At a time when technology is opening up many more jobs for people with physical disabilities, employers like the ones mentioned in the article are creating new artificial standards. Unspoken, of course, because those standards are against the law. Or maybe they are just ignorant of how they are ruled by their own biases.

And, ironically, it is against their best interests. Those unstated standards are more likely to result in a workplace made up entirely of people just like them, creating a workplace that becomes stagnant, insular and unresponsive over time.

Making people aware of the value and inherent dignity of people with disabilities isn’t the primary reason I bring my son to church, but it is one of the benefits he brings by his presence. Every week, my pastor opens God’s word and rightly points us to a sovereign, loving, just, merciful God. And every week that he’s there, a young man with multiple disabilities requires the people around him to acknowledge that the God of ‘all things’ of John 1:2 or Romans 8:28 and ‘his workmanship’ of Ephesians 2:10 includes Paul Knight. No mistake, no accident; sovereign design.

His isn’t a normal life, however that is defined, but it is a life God made. I’m glad to be part of a local body of believers who don’t just acknowledge his existence but embrace him as part of their community, who miss him when he isn’t there, and who give glory to God for his life. And that is accruing eternal rewards for the people of Bethlehem, unlike the unwise practices of a few business leaders who just don’t get it.

O God, break the teeth in their mouths; tear out the fangs of the young lions, O LORD. (Psalm 58:6 ESV)

I’ve read hundreds of books and can’t remember any that referenced Psalm 58:6. That is, until my most recent two fiction books!


Jewel, by Bret Lott, tells the story of Jewel from the time she is a girl until nearing her death as an old lady. Beautifully written with rich, complex characters, it is especially moving when Brenda Kay, Jewel’s daughter with Down syndrome is introduced. Lott expertly explores the vast range of emotions and responses that Jewel and her family experience because of Brenda Kay’s disabilities. Both the seasons of sadness and moments of joy feel right and familiar.

Adding to the complexity of the relationships is how Lott deals with the language and mores of Mississippi in the 1930’s through 60’s. Lott does not avoid using the ugly language of the day for Black Americans or people with disabilities. But he also shows, in a brief but powerful scene, that when the stakes are high enough even the most ‘normal’ of language usage can change in an instant.

The reference to Psalm 58:6 comes near the end of the book in a dramatic encounter between two deeply hurting women.

One of the best written books I have ever read, it is for adults interested in engaging complex issues of race, class, marriage, and parenting through compelling people and circumstances. It was an Oprah Book Club Selection in 1999.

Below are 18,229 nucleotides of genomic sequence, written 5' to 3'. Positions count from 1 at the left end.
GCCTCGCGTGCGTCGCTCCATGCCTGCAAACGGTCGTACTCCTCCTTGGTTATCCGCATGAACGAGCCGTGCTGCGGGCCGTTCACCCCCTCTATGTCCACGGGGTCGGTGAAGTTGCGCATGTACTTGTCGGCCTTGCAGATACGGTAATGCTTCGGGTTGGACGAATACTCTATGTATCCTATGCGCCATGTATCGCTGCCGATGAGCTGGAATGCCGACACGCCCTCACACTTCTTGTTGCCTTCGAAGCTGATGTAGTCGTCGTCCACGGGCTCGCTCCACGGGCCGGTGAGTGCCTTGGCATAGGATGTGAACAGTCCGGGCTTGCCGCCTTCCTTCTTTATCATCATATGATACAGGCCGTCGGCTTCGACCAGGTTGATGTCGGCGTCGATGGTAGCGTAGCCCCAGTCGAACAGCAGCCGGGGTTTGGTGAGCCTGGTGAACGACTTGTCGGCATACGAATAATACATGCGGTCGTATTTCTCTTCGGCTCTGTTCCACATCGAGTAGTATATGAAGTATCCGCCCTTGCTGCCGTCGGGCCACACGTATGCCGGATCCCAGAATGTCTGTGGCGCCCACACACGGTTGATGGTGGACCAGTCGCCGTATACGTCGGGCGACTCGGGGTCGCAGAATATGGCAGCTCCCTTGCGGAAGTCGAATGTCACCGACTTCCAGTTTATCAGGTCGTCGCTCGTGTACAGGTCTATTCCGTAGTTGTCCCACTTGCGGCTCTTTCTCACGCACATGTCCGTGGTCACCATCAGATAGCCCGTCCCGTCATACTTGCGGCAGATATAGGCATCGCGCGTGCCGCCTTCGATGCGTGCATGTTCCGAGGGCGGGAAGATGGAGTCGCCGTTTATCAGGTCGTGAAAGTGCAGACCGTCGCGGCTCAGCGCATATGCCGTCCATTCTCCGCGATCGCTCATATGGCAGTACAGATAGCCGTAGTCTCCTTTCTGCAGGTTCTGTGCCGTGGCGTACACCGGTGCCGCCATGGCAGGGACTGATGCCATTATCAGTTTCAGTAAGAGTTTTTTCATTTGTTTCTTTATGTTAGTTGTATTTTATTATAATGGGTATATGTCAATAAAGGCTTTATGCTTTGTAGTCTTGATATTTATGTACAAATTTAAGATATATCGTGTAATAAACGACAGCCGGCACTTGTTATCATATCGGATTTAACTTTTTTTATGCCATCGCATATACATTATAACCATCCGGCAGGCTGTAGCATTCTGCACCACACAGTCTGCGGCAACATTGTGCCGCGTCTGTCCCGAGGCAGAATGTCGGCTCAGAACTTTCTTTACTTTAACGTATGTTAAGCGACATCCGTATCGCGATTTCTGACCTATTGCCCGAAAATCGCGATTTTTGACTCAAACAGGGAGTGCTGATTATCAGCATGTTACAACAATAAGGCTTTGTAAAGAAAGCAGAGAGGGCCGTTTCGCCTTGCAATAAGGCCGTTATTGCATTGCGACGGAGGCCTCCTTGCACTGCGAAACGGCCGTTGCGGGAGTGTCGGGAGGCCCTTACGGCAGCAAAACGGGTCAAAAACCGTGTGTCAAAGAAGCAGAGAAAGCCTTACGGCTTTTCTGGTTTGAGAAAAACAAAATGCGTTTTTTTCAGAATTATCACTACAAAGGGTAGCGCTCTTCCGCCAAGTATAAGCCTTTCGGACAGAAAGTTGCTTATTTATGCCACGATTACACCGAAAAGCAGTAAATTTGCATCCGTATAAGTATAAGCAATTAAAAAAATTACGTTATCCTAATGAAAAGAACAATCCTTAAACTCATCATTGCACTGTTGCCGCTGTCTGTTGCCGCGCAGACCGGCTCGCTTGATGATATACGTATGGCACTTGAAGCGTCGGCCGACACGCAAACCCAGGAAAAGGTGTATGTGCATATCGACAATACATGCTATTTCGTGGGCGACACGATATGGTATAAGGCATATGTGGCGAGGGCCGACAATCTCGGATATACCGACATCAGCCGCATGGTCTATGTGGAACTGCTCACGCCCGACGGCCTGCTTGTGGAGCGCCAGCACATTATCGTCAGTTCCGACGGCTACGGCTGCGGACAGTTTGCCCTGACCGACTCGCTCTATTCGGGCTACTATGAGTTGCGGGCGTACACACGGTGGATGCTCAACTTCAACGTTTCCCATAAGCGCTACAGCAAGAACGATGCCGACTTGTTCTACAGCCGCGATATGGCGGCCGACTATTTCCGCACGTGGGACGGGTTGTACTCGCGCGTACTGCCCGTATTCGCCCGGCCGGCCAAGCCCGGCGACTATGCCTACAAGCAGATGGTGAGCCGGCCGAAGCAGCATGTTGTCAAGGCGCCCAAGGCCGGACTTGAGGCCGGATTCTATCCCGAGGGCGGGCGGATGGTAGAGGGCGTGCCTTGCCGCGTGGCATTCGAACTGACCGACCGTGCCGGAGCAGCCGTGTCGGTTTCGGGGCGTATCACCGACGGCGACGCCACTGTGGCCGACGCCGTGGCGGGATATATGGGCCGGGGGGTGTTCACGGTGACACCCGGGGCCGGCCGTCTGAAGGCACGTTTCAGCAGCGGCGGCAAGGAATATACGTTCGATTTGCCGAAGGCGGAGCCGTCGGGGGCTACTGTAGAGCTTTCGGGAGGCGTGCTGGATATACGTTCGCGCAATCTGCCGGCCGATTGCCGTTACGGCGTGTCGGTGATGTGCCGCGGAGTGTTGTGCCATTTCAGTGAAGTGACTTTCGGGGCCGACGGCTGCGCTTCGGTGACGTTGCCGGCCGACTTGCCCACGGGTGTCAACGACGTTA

Outlaws of Time #2: The Song of Glory and Ghost

Outlaws of Time #2: The Song of Glory and Ghost by N.D. Wilson is the story of Sam, a boy who has been given unusual powers after the loss of his arms, and Glory, a girl with the ability to shift time. To share more would be to give away too much!

Written for an 8-12 year-old audience, I thoroughly enjoyed it, as I have all of Wilson’s work. Though not his best book (that would be Death by Living) nor his best series (that would be the unfinished Ashtown Burials series), Outlaws of Time #2 continues in Wilson’s colorful, imaginative, constant-motion story telling. His characters are courageous, intelligent, loving and loyal in the best sense of those words. The antagonists are evil and cunning and interesting. I’m always sorry when one of his stories is complete.

The reference to Psalm 58:6 also comes near the end in this book, again between two female characters. As Millie, Sam’s sister notes, “she knew she hadn’t quoted any of the old Scriptures even close to correctly. But this was war.”

And a great war it was.

But God chose what is foolish in the world to shame the wise; God chose what is weak in the world to shame the strong; God chose what is low and despised in the world, even things that are not, to bring to nothing things that are, so that no human being might boast in the presence of God. (1 Corinthians 1:27-29 ESV)

Then the LORD said to him, “Who has made man’s mouth? Who makes him mute, or deaf, or seeing, or blind? Is it not I, the LORD?” (Exodus 4:11 ESV)

For I know the plans I have for you, declares the LORD, plans for welfare and not for evil, to give you a future and a hope. (Jeremiah 29:11 ESV)

I’m looking forward to attending Children Desiring God’s National Conference this weekend: Persevering in the Whole Counsel of God.

Children Desiring God has included sessions on disability since their very first conference in 2005. So I’m possibly even more excited to get to meet the leaders of other church-based disability and special needs ministries while I’m there, including those from the host church, College Park Church in Indianapolis.

Please pray for those leading sessions and for those gathering from all over the country. The main sessions, including David Michael, Al Mohler and John Piper, will all be live streamed! You can find the schedule here.